Artists Stanley Bell and Takeo Hiromitsu join forces for ‘Word is Bond’ in Carbondale |

Artists Stanley Bell and Takeo Hiromitsu join forces for ‘Word is Bond’ in Carbondale

Carla Jean Whitley
Glenwood Springs Post Independent
"For Some Reason," a collaborative painting by Takeo Hiromitsu and Stanley Bell


Word Is Bond: A Collaborative Exhibition with Stanley Bell & Takeo Hiromitsu

Friday, 6-8 p.m. Carbondale artists Stanley Bell and Takeo Hiromitsu collaborated on a series of paintings, which will be shown alongside several individual pieces. The exhibit will remain on display through April 27.

The Launchpad, 76 S. Fourth St., Carbondale | Free | 963-1680 |

On any given day, painter Takeo Hiromitsu might approach a canvas alone. He would take in the marks that appeared since his last visit — perhaps bold swaths of color, maybe collage elements. Hiromitsu would then respond, adding his own color or visual interpretation of his present mental state.

Stanley Bell would return to the canvas and react similarly. “No mark is a mistake,” he believes, and so erasing was off limits. It didn’t matter whether he liked the work he’d created or Hiromitsu’s additions. It was up to him to take the next steps in the creative process.

The result of this back-and-forth is “Word is Bond,” which opens tonight at The Launchpad’s R2 Gallery.

The pair of Carbondale artists exchanged canvases and ideas during a period of eight months, and they also contributed several individual works to the exhibit.

The idea for collaboration was born of their meeting at a live painting, graffiti-style event. Hiromitsu and Bell share a similar color palette, and there are some obvious parallels between their styles. They’re both sensitive to their environments and that fuels the art.

“I like to study energy you can’t see but that surrounds you,” Bell said. Hiromitsu described it as “that sort of intangible experience of life.”

But their approaches often differ, which added meaning to this process-oriented work.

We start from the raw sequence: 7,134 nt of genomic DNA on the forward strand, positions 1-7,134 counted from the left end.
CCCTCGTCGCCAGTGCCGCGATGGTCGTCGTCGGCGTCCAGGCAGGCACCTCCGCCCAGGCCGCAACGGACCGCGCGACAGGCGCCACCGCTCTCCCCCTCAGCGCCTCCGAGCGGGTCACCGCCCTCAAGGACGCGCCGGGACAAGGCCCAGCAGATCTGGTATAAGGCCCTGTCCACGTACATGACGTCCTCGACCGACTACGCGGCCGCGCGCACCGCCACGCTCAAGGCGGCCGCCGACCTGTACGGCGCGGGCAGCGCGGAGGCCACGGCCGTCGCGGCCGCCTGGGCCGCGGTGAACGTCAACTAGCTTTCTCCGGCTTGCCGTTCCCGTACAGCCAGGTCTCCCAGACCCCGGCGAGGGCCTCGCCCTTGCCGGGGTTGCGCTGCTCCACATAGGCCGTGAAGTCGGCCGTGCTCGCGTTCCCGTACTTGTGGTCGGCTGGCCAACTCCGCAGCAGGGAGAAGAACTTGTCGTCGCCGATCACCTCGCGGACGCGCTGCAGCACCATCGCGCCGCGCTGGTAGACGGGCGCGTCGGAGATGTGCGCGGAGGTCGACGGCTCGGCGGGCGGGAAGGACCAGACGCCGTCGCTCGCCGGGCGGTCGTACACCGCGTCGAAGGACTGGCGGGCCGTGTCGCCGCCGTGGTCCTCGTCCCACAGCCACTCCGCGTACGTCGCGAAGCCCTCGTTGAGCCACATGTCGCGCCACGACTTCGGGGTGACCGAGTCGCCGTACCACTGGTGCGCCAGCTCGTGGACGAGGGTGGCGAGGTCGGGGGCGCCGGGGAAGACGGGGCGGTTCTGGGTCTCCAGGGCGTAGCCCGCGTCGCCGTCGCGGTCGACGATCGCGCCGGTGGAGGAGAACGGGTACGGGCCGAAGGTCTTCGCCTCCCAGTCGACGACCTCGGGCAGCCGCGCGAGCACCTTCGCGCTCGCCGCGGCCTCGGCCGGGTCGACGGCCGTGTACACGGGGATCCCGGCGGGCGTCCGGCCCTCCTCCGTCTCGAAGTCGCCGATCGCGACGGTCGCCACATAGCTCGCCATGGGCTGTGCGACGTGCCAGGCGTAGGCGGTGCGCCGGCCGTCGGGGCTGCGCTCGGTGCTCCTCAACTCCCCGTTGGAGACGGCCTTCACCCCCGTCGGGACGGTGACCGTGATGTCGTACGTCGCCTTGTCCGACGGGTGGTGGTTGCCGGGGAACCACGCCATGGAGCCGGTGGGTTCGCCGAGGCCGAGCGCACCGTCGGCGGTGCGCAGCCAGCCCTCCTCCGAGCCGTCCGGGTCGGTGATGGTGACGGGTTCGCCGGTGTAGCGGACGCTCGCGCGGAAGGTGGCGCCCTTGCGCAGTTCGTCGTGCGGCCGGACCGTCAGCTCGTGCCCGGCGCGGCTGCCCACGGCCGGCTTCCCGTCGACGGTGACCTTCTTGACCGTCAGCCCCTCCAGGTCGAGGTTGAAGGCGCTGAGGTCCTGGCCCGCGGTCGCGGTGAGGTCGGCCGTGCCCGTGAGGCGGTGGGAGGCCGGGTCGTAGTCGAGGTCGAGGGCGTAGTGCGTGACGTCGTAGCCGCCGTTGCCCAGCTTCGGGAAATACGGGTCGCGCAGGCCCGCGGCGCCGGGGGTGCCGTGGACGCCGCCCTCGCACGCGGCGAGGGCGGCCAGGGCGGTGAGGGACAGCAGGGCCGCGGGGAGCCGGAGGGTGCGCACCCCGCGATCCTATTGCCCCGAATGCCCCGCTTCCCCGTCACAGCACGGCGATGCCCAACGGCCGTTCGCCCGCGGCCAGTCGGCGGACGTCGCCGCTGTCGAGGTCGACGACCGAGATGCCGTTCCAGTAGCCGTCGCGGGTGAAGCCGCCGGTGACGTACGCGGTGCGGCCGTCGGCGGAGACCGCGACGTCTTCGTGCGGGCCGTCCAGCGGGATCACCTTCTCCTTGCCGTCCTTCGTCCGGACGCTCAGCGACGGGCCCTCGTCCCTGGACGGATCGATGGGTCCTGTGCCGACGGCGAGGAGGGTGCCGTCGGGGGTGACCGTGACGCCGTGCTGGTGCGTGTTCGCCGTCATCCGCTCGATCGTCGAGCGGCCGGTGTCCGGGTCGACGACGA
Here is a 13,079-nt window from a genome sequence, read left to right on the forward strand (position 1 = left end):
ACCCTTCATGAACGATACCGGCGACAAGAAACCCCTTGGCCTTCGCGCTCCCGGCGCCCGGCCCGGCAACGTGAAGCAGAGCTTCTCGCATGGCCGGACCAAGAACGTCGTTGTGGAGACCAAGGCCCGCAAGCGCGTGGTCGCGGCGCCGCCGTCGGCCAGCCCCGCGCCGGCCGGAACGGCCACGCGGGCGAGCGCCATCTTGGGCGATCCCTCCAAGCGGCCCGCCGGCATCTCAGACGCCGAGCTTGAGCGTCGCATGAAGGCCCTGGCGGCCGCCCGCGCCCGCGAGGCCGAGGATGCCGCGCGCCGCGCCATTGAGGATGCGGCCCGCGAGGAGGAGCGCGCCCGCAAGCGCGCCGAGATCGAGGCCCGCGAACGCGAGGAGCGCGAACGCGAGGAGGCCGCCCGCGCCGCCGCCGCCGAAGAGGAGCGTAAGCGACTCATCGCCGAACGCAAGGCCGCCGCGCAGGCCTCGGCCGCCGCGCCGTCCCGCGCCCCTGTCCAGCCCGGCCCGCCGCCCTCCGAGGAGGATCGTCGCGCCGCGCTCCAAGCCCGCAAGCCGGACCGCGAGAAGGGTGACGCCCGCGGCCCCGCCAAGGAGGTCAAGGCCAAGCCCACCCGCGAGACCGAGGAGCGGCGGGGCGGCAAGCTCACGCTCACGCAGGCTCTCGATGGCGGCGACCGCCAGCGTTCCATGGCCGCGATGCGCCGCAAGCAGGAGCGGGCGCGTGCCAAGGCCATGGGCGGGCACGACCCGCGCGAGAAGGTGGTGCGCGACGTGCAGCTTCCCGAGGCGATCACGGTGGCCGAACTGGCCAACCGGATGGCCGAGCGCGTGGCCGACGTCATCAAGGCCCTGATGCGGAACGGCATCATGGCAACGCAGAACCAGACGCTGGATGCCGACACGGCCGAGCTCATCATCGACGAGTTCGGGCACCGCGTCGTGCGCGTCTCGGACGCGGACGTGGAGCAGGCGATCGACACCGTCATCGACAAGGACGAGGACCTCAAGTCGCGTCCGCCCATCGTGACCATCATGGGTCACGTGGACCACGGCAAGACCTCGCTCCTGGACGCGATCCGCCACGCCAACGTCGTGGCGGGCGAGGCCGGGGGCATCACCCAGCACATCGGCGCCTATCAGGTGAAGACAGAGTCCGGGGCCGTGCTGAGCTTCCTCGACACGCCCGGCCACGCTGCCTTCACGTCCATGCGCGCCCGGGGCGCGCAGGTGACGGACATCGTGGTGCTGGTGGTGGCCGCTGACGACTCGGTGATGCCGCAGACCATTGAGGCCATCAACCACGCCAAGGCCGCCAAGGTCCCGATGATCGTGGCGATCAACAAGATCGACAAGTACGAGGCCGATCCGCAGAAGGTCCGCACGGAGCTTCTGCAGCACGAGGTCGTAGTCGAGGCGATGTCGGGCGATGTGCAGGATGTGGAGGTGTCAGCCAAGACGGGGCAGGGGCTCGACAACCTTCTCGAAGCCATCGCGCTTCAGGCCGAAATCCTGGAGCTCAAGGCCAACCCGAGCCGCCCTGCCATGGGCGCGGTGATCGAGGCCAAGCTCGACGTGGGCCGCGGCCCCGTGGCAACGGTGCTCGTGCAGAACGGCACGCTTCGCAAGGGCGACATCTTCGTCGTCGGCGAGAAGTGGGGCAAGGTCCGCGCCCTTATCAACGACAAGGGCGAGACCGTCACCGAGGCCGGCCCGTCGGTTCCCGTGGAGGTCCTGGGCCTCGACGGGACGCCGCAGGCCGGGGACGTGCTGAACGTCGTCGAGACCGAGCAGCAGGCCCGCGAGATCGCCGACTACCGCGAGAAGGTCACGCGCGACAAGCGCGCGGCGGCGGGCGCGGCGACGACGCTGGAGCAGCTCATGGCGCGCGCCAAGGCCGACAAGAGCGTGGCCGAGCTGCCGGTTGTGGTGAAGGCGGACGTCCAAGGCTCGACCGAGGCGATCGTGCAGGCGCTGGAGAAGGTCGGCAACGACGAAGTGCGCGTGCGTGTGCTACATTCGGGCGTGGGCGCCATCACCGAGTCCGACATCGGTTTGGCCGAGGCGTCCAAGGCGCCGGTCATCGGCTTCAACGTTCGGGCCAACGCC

“We’ll be approaching the large canvas and Stanley’s brush will be this big,” Hiromitsu said, spreading his thumb and forefinger several inches apart, “and mine will be like this,” he added, holding a pencil aloft. “I’ll come back the next day and be like, ‘Wow, I spent three hours on that and I can’t even see it.’”

Bell’s default is to dive in, while Hiromitsu is more likely to cover areas and ensure his space is tidy. He’s quick to say his partner also has the ability to be measured and tight. But when Hiromitsu would ask Bell to step into that mode, Bell’s creativity visibly shrank. Hiromitsu compared it to a hose being kinked to slow the flow of water.

As the show’s opening neared, the artists spent more time at the canvas together. Working alongside another artist was educational, Hiromitsu said. “It’s relearning how to be curious and open.”

The title “Word is Bond” plays on the conversation that occurs between two artists. It evokes a sort of handshake agreement. Each painting has layers to explore, and the artists hope their painted conversations become evident to viewers.

“You can see the conversation happening, floating to the surface,” Bell said. “It’s the coming together, and the conversation as we’re coming together.”

Being present with another person’s work required a different sort of focus.

Hiromitsu hopes viewers share the experience he gained through the process: “All I ever really want from people is for them to be present or curious.”